U.A. Fanthorpe’s death in 2009 was felt as a genuine loss by the many fans of her clear- eyed, humane poems, including Carol Ann Duffy who described her as ‘an unofficial, deeply loved laureate’.
U.A. Fanthorpe (b. 1929) spent her earliest years in Kent. She attended St Anne’s College Oxford, afterwards becoming a teacher and ultimately head of English at Cheltenham Ladies’ College. However, she only began writing when she turned her back on her teaching career to become a receptionist at a psychiatric hospital, where her observation of the ‘strange specialness’ of the patients provided the inspiration for her first book, Side Effects (Peterloo Poets, 1978).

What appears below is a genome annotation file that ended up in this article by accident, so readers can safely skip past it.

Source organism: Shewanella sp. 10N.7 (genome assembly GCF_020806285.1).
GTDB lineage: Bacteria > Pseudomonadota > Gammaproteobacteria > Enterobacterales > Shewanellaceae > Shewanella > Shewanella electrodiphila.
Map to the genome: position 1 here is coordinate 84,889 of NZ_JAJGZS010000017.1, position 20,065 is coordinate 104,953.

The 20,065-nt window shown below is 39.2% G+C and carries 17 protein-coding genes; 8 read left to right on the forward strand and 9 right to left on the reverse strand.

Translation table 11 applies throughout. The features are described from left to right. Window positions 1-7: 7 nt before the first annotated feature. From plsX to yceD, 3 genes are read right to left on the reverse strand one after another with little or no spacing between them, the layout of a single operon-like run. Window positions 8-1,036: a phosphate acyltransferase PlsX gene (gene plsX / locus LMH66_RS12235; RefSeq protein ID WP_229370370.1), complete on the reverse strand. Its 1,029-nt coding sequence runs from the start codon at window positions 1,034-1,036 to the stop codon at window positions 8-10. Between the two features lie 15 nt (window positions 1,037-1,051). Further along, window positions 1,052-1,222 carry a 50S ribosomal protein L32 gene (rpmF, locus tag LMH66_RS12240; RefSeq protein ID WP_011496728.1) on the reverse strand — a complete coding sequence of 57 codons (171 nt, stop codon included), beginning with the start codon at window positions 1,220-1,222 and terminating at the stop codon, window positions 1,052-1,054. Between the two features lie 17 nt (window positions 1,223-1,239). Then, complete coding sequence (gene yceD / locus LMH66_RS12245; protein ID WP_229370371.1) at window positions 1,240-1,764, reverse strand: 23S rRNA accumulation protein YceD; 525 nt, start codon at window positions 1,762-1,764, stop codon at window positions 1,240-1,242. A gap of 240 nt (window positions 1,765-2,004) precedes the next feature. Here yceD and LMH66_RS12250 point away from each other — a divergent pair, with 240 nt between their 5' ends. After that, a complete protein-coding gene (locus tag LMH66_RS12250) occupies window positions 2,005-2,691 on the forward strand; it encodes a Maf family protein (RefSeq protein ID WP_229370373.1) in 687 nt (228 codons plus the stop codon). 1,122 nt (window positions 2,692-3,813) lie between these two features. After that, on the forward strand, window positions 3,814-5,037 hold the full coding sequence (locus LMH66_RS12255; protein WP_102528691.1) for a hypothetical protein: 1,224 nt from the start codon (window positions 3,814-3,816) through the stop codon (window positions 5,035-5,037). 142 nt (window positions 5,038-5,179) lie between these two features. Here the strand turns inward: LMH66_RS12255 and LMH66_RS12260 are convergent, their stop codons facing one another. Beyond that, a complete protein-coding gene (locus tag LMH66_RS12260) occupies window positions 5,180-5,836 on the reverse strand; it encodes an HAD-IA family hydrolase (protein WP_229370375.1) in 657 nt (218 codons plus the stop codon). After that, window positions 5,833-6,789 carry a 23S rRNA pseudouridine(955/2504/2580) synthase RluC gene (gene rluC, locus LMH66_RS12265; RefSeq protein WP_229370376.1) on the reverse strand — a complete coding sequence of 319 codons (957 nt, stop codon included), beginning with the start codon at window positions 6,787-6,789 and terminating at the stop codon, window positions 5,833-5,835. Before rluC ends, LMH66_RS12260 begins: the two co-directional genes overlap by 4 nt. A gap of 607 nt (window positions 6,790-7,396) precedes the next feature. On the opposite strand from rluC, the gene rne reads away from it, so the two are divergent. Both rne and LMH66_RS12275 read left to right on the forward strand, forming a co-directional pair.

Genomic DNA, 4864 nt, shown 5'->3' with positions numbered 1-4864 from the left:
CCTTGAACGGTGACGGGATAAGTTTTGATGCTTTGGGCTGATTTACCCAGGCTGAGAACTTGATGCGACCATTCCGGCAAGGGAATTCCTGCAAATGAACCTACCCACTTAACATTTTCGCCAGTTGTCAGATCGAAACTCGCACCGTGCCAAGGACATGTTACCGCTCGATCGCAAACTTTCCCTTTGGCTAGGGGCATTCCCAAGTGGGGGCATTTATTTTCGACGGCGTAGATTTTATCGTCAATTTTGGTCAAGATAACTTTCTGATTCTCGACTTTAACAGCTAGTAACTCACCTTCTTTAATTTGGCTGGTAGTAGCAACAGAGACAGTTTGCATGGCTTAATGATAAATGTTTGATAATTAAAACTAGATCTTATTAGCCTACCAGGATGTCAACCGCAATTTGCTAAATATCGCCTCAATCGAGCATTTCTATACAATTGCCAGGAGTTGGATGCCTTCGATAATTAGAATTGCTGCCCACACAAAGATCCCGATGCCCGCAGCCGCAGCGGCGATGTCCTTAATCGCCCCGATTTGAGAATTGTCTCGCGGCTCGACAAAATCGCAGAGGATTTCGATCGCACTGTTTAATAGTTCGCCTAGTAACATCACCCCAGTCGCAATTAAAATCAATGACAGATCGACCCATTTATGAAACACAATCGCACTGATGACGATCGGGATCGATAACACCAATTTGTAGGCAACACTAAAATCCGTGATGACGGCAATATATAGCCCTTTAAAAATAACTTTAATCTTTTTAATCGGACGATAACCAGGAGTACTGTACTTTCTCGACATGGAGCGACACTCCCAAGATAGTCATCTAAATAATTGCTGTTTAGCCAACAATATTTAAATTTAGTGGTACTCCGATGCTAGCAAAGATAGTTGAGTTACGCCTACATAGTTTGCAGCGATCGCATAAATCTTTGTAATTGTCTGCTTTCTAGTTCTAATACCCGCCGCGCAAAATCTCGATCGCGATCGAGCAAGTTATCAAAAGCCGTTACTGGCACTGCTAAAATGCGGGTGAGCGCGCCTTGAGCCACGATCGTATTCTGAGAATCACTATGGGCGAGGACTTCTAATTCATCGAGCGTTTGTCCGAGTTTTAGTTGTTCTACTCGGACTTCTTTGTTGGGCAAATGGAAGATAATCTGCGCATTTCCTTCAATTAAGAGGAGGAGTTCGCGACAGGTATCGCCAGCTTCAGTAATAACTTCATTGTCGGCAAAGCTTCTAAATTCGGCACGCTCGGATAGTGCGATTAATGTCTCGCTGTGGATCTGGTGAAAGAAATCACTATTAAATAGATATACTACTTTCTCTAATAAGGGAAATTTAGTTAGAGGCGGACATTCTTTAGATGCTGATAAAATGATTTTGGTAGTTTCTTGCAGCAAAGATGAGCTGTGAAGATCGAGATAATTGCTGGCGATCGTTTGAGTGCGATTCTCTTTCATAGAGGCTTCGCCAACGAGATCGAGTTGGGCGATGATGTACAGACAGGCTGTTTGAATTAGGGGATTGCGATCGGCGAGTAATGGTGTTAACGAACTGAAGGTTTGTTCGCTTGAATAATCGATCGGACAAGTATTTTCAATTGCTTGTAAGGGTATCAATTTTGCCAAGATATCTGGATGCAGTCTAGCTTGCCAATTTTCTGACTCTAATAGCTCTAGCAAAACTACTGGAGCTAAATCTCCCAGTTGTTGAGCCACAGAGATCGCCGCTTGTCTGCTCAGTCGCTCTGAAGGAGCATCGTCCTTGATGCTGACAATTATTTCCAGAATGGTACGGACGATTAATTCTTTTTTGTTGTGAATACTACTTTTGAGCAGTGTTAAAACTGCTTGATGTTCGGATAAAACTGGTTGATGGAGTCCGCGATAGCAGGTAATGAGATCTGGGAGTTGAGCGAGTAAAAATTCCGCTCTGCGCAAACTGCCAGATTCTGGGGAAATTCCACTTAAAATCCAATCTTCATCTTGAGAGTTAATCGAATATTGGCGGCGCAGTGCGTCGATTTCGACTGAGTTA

Following that relatively late start, Fanthorpe was prolific, producing nine full-length collections, including the Forward Prize-nominated Safe as Houses (Peterloo Poets, 1995) and the Poetry Book Society Recommendation Consequences (Peterloo Poets, 2000). She was awarded a CBE in 2001 and the Queen’s Gold Medal for Poetry in 2003.
Talking of her war-time childhood, Fanthorpe said, ‘I think it’s important not to run away’, and on the surface her poetry seems to encapsulate those traditional, stoic English values we associate with the period. Certainly England and Englishness are central themes in her work, but such a reading misses the wit and sly debunking of national myth which mark Fanthorpe’s sensibility.